Kickstarting Journalism on China
At the newly launched journalism crowdfunding site Byline, Joanna Chiu and photographer Jens Schott Knudsen—both of whose past work has frequently been featured on CDT—are seeking $1,000 a month to fund a series of profiles on “China’s Changemakers.” Backers will get access to pre-release and supplementary materials, as well as the journalists themselves.
Despite the restrictions, creative expression still flourishes in China. Large cities, like Beijing and Shanghai, for example, are home to thriving artist and startup communities. Meanwhile, independent journalists and media makers are pushing the barriers of censorship every day, and Internet users continue to find innovative ways to communicate.
In a series of multimedia profiles, we will reach out to the artists, campaigners and entrepreneurs in the big cities and search for visionaries throughout the country to tell the stories of how they navigate difficult circumstances to bring about the change they want to see in China. [Source]
On Kickstarter, NK News is raising money to fund investigations along the Chinese-North Korean border. Rewards range from ebooks, T-shirts, and coffee mugs up to a $10,000 week-long tailor-made tour of North Korea.
Working along the Chinese – North Korea border in 2013, I witnessed first hand how divergent the stories on the ground were from what I was seeing on the news at the time.
[…] Today our specialist news site NK News tries to cover as much unique material as we can on North Korea every day, but working from resources generated through a modest subscription system, there are real limitations on the amount of on-the-ground reporting we’re able to do in places like the China – DPRK border area.
That’s why today we’re asking for your help. With $16,000 of extra resources this year we’ll send two journalists for extended periods to China. [Source]
Also on Kickstarter, bilingual environmental news site chinadialogue is aiming to raise £2,200 to fund its fifth annual China Environmental Press Awards this summer. In exchange, it is offering print and advance electronic copies of the awards’ journal, and seats at the ceremony.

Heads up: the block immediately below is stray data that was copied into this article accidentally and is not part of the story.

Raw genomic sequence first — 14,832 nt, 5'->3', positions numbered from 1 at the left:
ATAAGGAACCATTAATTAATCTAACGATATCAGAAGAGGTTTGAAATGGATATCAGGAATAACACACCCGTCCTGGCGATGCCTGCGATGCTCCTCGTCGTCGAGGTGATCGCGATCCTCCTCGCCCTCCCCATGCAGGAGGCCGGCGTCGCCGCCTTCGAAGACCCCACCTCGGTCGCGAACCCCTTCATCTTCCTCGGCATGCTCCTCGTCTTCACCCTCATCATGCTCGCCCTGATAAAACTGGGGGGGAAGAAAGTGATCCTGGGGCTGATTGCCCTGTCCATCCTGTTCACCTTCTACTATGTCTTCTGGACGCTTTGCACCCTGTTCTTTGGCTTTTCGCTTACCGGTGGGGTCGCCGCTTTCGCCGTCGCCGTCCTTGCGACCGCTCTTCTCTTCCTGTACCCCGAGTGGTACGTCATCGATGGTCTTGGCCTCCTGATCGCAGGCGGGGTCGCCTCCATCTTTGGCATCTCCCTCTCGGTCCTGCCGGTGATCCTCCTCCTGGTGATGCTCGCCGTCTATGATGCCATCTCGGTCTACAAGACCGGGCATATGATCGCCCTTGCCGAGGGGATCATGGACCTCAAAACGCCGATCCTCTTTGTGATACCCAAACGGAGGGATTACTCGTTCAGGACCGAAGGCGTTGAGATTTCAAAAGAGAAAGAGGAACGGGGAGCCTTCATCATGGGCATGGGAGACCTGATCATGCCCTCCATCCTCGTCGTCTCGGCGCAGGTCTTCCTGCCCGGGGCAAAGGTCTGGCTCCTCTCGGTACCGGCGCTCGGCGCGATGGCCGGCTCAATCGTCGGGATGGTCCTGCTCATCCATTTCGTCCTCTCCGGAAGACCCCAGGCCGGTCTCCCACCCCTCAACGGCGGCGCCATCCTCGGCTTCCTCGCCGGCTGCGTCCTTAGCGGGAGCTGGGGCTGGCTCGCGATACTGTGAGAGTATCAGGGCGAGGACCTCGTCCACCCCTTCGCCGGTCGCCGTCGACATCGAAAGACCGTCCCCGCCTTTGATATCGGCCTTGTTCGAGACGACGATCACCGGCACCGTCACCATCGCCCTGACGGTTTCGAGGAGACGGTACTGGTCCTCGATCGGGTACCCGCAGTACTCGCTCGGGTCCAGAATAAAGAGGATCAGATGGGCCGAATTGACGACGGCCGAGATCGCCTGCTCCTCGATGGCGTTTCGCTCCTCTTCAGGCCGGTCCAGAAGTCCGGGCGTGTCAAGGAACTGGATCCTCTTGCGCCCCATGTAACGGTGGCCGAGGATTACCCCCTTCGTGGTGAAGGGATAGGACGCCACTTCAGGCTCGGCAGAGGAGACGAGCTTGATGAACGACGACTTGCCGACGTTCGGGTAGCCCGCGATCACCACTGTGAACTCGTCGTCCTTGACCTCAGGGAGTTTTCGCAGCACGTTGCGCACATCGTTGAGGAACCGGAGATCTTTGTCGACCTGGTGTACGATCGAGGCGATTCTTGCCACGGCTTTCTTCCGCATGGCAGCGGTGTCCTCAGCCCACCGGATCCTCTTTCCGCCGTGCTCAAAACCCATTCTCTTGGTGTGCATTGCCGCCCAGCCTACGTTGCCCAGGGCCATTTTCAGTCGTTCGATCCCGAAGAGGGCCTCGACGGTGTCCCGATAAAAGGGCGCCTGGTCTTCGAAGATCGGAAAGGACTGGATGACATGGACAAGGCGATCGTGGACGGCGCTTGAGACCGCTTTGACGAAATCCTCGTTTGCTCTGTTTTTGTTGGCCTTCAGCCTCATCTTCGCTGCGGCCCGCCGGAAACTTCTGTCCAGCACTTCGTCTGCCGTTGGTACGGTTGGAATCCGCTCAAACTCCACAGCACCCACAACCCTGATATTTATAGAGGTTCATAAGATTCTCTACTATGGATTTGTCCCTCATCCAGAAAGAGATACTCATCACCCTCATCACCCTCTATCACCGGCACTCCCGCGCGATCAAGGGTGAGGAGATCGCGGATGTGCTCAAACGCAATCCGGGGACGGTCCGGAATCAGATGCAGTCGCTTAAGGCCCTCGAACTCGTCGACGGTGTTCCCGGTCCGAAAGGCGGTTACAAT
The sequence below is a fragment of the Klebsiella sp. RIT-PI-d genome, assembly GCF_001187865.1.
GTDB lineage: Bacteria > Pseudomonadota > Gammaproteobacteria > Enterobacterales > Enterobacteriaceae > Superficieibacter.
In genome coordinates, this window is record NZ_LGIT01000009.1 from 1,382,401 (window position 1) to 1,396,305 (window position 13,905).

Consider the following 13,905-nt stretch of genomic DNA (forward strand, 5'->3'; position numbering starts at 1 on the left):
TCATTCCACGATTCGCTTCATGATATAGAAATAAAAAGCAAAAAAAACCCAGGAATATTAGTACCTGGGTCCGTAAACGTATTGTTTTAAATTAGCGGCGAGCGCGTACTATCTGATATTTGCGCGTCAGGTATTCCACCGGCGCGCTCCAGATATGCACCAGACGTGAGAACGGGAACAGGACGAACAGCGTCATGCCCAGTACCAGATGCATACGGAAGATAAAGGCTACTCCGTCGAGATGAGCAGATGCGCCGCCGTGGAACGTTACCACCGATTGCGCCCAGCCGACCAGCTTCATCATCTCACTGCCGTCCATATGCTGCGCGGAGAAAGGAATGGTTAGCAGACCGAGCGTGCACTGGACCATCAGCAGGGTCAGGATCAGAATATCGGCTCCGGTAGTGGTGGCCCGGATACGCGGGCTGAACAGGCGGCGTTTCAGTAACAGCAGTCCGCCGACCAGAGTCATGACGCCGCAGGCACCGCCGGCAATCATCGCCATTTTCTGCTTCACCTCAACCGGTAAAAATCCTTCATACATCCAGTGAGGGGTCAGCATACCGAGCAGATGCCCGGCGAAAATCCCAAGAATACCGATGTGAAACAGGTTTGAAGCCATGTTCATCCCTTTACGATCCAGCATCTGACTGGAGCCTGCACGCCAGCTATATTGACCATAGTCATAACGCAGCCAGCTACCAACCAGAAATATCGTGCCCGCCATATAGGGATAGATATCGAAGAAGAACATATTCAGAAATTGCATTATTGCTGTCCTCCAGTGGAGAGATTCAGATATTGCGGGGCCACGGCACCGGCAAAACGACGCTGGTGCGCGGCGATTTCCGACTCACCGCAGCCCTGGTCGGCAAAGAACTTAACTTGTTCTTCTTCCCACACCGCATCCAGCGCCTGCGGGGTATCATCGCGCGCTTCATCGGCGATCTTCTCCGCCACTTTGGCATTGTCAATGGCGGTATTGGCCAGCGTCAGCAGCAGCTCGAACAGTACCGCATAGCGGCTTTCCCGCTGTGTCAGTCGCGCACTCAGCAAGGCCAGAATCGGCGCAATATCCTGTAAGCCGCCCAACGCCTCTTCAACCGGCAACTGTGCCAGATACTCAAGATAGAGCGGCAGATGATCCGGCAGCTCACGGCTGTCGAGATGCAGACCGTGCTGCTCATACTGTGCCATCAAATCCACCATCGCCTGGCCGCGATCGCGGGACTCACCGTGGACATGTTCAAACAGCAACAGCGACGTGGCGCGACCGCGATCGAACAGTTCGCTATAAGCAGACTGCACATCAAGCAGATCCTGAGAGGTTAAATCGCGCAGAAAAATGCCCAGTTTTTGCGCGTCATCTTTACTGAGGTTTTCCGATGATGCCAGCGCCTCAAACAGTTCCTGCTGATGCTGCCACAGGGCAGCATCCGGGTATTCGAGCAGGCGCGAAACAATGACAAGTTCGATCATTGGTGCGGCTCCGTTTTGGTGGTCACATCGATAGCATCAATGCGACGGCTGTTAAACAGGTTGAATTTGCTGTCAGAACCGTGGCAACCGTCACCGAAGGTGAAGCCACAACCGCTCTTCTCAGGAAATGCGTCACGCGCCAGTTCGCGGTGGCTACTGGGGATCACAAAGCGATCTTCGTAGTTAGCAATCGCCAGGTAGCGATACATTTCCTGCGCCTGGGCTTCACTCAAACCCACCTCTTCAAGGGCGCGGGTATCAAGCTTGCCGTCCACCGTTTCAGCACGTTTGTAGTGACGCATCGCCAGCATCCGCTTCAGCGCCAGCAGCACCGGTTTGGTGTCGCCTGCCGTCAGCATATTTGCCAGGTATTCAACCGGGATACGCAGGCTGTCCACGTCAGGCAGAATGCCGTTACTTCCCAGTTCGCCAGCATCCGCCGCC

Environmental reporting anywhere in the world is a challenging profession that requires access to scientific and technological support, as well as media resources. In China, it is further complicated by a lack of transparency, censorship, and the political repression of journalists and bloggers. Reporters may face real personal risks. Citizen journalists have the least protection of all. The China Environmental Press Awards legitimise and encourage these brave individuals.
Previous winners, chosen by a jury of leading Chinese reporters, environmentalists and academics, include a microblogger who challenged steel, paper and chemical companies to disclose environmental information; an activist who challenged his local environmental official to swim in his local waterway, prompting a popular, viral campaign; and a retired forestry official who exposed the destruction of mangrove forests on Hainan Island. [Source]
While a responsible approach to the assignment means situations like the 2009 imprisonment of American journalists Euna Lee and Laura Ling in North Korea can hopefully be avoided, arbitrary detention on the Chinese side – most likely for short periods of time – cannot be discounted.
Nor can the potential expulsion of our journalists mid-assignment from PRC territory.
[… I]n the event an expulsion takes place mid-assignment, it is possible that only limited reporting outcomes will be assured from the project. [Source]
It is also very important, though unfortunate, that if you are a Chinese citizen, please DO NOT donate to this [chinafile] campaign. We need to stay within the law and can only crowd-fund outside of China. Thank you for your understanding and if you’d like to support us, we welcome your encouragement in the comments section! [Source]